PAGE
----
Stages of Estrangement: Acceptance

What you can't accept, you can't change.

Posted Dec 19, 2018

Galyna Andrushko / AdobeStock
Source: Galyna Andrushko / AdobeStock

In this third post in my series on Stages of Estrangement, I’ll describe the stage whose very name evokes ambivalence in rejected parents: Acceptance.

One the one hand, acceptance may be a relief after the punishing emotions of Shock and Despair. On the other, it sounds like giving up. And few parents are ready to give up on having a relationship with their children.

The Paradox of Acceptance

There’s a paradox when it comes to changing an unwanted situation like family estrangement: We must accept the way things are before we can change them.

Survivors of natural disasters and extraordinary loss have wisdom to share on this topic.

They say that after the initial shock, disbelief, and sense of unreality triggered by traumatic events, there comes a time when they begin to accept that what happened has actually happened.

That the event(s) happened is an inescapable fact. Life is different afterwards.

Acceptance, even of the harshest realities, is not the end. It’s the beginning of healing. And the possibility of change.

“But I can’t accept never seeing my child again!”

Of course not. And you don’t have to.

There’s a difference between accepting what is, and accepting what you fear might come to pass. The first is necessary; the second is not.

Just because you accept that your child isn’t returning your calls today doesn’t mean you’re okay with never speaking to him or her again.

But if you don’t accept the reality of what’s happening between you, you will struggle and suffer trying to create a different reality, one in which the relationship will be fine as long as you can just get your child to answer your texts or come home for Christmas.

Some signs of a lack of acceptance in the parent include

  • Continuing to issue invitations when a child has expressed a desire for space
  • Trying to undo what is already done by being extra polite or generous
  • Repeatedly asking for reasons for the estrangement, without listening to the answers

Cultivate Self-Compassion

It’s a grueling task, to accept a reality we wish wasn’t true. Self-compassion makes it a bit more tolerable.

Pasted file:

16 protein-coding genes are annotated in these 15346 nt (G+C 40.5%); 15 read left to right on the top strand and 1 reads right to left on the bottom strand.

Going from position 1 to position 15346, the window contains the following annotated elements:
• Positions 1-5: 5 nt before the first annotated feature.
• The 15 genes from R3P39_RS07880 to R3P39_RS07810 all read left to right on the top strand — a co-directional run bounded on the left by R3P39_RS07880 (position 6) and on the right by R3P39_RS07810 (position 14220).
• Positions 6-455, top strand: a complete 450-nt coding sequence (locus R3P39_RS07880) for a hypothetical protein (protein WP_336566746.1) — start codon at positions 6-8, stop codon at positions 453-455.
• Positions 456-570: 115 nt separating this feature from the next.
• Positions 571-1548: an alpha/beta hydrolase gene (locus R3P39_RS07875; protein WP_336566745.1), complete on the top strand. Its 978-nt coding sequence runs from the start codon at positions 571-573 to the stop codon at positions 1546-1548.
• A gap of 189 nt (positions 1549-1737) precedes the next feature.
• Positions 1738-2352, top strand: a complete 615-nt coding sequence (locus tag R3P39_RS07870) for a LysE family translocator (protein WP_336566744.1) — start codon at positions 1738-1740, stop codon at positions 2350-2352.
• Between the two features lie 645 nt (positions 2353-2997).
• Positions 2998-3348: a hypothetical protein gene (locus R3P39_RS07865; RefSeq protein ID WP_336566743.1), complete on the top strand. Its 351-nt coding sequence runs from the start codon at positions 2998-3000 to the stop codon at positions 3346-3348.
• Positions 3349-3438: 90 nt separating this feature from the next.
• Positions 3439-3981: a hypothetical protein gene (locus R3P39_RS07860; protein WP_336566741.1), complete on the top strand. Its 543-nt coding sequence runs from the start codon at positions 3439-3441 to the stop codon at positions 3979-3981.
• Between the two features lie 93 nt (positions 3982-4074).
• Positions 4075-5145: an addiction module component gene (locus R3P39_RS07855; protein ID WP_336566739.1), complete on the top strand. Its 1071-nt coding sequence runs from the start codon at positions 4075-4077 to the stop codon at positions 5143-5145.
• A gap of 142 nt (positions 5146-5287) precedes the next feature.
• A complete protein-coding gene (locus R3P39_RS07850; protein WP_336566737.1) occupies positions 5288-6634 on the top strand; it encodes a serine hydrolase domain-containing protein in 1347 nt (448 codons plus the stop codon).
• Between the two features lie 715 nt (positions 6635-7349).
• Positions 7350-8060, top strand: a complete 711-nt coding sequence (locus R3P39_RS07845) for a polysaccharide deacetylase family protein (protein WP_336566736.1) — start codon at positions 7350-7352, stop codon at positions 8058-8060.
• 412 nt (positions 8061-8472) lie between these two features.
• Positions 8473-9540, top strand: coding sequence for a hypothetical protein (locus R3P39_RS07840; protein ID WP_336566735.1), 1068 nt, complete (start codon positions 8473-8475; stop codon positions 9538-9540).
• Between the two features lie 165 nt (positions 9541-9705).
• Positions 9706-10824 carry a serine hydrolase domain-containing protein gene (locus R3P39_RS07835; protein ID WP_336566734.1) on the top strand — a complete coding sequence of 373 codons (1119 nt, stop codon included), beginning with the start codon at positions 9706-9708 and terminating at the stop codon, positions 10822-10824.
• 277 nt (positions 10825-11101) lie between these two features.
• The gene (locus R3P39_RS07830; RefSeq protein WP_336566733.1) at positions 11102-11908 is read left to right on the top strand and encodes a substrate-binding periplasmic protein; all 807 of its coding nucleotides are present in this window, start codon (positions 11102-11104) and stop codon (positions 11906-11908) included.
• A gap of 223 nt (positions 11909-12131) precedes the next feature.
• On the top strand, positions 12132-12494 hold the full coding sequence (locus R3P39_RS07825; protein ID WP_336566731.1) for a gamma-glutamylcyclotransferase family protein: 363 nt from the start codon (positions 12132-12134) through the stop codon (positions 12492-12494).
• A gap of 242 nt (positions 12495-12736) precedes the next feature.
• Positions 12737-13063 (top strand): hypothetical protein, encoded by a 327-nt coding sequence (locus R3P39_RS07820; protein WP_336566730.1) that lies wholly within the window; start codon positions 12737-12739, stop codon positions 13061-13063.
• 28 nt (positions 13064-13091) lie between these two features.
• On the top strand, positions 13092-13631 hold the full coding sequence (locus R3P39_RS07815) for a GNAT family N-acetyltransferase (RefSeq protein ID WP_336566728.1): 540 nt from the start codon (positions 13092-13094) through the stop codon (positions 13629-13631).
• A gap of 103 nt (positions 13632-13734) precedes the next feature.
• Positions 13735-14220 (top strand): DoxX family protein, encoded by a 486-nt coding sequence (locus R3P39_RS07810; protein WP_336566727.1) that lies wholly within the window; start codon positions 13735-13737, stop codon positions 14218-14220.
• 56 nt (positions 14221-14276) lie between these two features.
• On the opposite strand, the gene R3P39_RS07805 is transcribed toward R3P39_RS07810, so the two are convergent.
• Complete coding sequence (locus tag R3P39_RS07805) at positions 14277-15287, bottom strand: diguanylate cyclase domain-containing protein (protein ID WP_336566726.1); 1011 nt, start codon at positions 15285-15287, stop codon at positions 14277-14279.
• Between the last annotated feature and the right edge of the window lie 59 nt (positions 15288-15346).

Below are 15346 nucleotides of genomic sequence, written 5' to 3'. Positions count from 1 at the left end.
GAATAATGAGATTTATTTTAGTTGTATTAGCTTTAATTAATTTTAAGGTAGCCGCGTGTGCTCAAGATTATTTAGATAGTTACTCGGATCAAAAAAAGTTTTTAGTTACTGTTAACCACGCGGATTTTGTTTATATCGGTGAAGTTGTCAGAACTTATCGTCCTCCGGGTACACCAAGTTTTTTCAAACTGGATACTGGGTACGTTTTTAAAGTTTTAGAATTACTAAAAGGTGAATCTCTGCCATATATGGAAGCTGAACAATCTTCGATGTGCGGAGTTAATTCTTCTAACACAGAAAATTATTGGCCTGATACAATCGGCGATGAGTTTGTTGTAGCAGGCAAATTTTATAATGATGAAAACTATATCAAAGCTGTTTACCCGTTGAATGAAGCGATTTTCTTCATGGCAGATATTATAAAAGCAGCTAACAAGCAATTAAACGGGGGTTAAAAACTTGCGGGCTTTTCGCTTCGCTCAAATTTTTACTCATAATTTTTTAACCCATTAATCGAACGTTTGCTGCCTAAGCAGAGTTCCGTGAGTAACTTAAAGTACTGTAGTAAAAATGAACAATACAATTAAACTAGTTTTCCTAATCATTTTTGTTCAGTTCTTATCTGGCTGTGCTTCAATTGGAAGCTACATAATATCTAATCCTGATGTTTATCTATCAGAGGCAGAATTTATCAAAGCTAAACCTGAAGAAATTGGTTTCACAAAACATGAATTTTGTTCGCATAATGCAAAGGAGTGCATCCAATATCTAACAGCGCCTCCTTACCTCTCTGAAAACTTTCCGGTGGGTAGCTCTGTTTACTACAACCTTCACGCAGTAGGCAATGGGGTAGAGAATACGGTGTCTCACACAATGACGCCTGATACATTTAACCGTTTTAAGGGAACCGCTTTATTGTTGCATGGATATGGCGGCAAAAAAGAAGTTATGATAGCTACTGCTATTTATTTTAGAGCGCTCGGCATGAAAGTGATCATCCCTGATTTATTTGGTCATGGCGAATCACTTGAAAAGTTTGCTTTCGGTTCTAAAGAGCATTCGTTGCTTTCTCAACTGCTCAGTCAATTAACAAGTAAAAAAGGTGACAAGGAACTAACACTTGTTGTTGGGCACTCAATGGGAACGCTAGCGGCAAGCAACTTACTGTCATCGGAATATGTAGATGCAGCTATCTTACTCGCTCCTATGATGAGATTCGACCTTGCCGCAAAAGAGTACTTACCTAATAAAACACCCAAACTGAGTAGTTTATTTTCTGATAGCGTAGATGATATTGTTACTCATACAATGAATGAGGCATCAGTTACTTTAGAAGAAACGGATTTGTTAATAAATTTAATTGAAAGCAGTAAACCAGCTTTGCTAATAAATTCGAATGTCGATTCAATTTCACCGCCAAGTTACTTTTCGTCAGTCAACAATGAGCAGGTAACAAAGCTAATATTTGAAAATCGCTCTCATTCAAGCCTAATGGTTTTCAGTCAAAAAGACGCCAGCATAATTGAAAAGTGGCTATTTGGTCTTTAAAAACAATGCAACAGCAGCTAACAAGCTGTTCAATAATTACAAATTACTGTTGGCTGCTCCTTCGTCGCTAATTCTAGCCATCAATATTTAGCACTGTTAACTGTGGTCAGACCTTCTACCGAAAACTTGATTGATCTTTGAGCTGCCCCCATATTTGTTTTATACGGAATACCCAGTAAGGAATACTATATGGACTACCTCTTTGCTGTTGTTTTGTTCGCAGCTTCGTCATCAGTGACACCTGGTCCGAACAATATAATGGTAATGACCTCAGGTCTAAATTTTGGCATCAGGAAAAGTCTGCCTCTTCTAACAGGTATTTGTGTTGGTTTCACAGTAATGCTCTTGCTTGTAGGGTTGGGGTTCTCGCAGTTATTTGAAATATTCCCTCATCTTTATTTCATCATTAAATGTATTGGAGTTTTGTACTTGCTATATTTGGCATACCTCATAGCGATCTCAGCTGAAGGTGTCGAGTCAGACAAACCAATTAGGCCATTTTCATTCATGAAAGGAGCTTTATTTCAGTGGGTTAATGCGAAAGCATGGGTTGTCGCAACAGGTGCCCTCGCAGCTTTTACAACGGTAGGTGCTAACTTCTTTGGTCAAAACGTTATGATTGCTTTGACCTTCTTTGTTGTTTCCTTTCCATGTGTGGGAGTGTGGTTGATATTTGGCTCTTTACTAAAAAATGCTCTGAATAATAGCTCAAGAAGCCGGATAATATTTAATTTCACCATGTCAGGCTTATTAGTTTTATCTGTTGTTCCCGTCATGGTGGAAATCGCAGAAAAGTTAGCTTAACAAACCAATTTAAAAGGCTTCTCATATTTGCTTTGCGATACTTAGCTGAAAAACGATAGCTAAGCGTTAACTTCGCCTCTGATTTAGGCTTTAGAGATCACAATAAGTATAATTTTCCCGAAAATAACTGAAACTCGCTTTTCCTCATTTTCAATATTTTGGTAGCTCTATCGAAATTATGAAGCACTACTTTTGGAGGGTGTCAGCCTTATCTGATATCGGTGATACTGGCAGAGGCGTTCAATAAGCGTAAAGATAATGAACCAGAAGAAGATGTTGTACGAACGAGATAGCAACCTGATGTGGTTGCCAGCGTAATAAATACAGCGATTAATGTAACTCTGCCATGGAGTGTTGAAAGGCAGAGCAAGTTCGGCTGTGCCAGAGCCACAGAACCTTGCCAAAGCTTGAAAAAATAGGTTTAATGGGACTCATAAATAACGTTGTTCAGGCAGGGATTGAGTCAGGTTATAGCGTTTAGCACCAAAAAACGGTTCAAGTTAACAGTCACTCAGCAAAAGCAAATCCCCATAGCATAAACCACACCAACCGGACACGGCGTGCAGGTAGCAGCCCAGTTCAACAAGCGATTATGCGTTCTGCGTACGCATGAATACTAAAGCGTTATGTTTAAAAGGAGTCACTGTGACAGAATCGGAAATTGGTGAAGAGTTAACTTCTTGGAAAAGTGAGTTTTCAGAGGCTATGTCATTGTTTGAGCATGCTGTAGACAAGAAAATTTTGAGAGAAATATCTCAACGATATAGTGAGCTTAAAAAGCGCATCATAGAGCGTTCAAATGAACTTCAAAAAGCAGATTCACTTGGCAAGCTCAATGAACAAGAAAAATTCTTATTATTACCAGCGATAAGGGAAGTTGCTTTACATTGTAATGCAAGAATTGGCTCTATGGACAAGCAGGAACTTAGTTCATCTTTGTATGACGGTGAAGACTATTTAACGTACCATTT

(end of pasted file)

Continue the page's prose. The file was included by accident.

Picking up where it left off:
If you feel rejected by your adult child, allow yourself to grieve. It's okay to cry and gnash your teeth.

But while you do those things, speak only kind words to yourself. The harder you tend to be on yourself, the more difficult it will be to find the self-compassion necessary to accept the pain of this reality. 

What Accepting Parents Know

Parents in the Acceptance stage of estrangement understand that their child is a separate person, with his or her own view of the parent-child relationship.

These parents “get” that their child’s thoughts, feelings, and needs might not mesh with their own.

They realize that estrangement is most likely not an impulsive move by their child, but the result of a long process of gradual disconnection.

As much as it hurts, they acknowledge that their children want—or at least are fine with—distance between them.

They know that some things are beyond their control. But others are very much within their power to change. They catch glimpses of possible solutions...

In general, parents in this stage can start to think about the problem with greater perspective than a parent in Shock or Despair.

Acceptance in the parent is the beginning of creative problem-solving, self-understanding, and the knowledge that they’ve already survived what they might have thought would be un-survivable.

This stage is the beginning of healing.

In the next post, I’ll discuss the stage where most parents find their greatest growth: Transformation.